Elliot Rodger's Father Is 'Haunted' by His Son's Killing Spree

Peter Rodger, father of the UC Santa Barbara shooter Elliot Rodger, spoke to Barbara Walters about living with the aftermath of his son’s mass murder and suicide. The program airs Friday night.

On May 23, Rodger killed six people and injured 13 more near the UC campus after uploading chilling YouTube videos describing his forthcoming “retribution” to the women who didn’t date him. According to ABC News, Rodger also emailed an 137 page letter entitled My Twisted World to his parents, life coach and others that day, parsing his family issues, problems wooing a girlfriend and his hatred of women, minorities and interracial couples — despite being biracial himself.

"I just went to the YouTube page and saw, the retribution video," he said with a sigh. Watching his son say such terrible things, Peter Rodger said he remembers a wave of darkness washing over him. "A really dark force of horrible energy hit me."

Rodger says that he remembers his son as a happy child but also the missed moments where the UCSB horror might’ve been avoided. For example, when his mother called the police on young Rodger but he convinced authorities that his online hate rants were harmless, though he had three semiautomatic weapons hidden away. Mr. Rodger is now a supporter of stricter gun checks when police are called to situations like that of his late son.


"If they did do a gun check, they would know that Elliot had bought three automatic weapons. They would have the right to seize him for 24 hours, and his whole scheme would've been over and thwarted," he said in an exclusive interview with ABC's Barbara Walters.

Born in London to a white father and Malaysian mother, Elliot was a happy kid who laughed all the time, says his father. Then the family who also welcomed a baby girl moved to California. After a string of happy years, the couple divorced when Elliot was seven. Years later, Mr. Rodger remarried a Moroccan actress and Elliot began therapy.

Elliot had a hard time making friends at school but his issues weren’t “overly worrisome” where he’d be “a threat to himself or others.” His parents moved him from school to school, trying to help him find a niche. They thought he might have mild Asperger’s but it was never confirmed. Meanwhile, Elliot’s anger was blossoming behind his youthful face.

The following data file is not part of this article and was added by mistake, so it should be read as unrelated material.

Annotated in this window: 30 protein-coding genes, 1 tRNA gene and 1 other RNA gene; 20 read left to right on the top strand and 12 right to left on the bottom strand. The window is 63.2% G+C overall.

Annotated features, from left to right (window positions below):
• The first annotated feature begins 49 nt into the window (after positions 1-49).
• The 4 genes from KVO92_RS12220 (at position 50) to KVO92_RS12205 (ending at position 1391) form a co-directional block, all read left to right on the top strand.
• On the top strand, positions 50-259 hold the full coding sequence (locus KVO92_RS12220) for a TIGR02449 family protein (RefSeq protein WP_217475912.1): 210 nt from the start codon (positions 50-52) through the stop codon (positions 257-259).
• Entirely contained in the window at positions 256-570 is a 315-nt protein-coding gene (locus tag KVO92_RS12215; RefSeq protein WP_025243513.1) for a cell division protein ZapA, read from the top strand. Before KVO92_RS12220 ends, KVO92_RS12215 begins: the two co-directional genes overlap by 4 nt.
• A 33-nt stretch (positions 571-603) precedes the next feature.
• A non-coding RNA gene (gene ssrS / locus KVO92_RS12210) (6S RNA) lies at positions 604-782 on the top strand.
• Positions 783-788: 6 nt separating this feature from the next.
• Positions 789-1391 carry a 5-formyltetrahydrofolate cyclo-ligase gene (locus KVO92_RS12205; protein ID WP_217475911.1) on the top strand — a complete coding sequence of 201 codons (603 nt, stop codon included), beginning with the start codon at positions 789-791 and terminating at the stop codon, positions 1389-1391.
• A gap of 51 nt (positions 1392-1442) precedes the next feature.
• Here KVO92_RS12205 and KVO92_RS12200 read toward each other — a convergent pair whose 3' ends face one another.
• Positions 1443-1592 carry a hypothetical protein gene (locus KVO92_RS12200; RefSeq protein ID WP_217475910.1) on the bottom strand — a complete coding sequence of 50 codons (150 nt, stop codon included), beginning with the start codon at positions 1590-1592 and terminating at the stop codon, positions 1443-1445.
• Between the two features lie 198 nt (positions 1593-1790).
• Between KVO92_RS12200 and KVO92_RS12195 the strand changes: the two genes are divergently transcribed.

"My little 9-year-old self realized that there were hierarchies, that some people were better than others. Jealousy and envy…those are two feelings that would dominate my entire life and bring me immense pain," Elliot wrote in his journal.

But Mr. Rodgerssays his son hid those emotions well and as a teen he hid behind video games like World of Warcraft. He was bullied in high school and went through two before graduating from the small Independence High. Still, he couldn’t woo a girlfriend and that infuriated him.

"Finding out about sex is one of the things that truly destroyed my entire life. Sex, the very word fills me with hate," Elliot would write in his journal. "I would always covet it, I would always fantasize about it. But I would never get it."

His father assured him that one day he’d find the girl for him but he didn’t know what was building inside of his child. By 18, Elliot was furious and began plotting his “retribution” as early as his first day at college.

"It was only when I first moved to Santa Barbara that I started considering the possibility of having to carry out a violent act of revenge, as the final solution to dealing with all the injustices I've had to face at the hands of women and society."

Ultimately, Mr. Rodger, who has met with some of Elliot’s victims privately, seems like a very confused man trying to make sense of a tragedy created by someone so close to him. He said that after he read his son's journal he "had a lot of anger for him," but now he's just trying to find forgiveness.

Image via ABC News.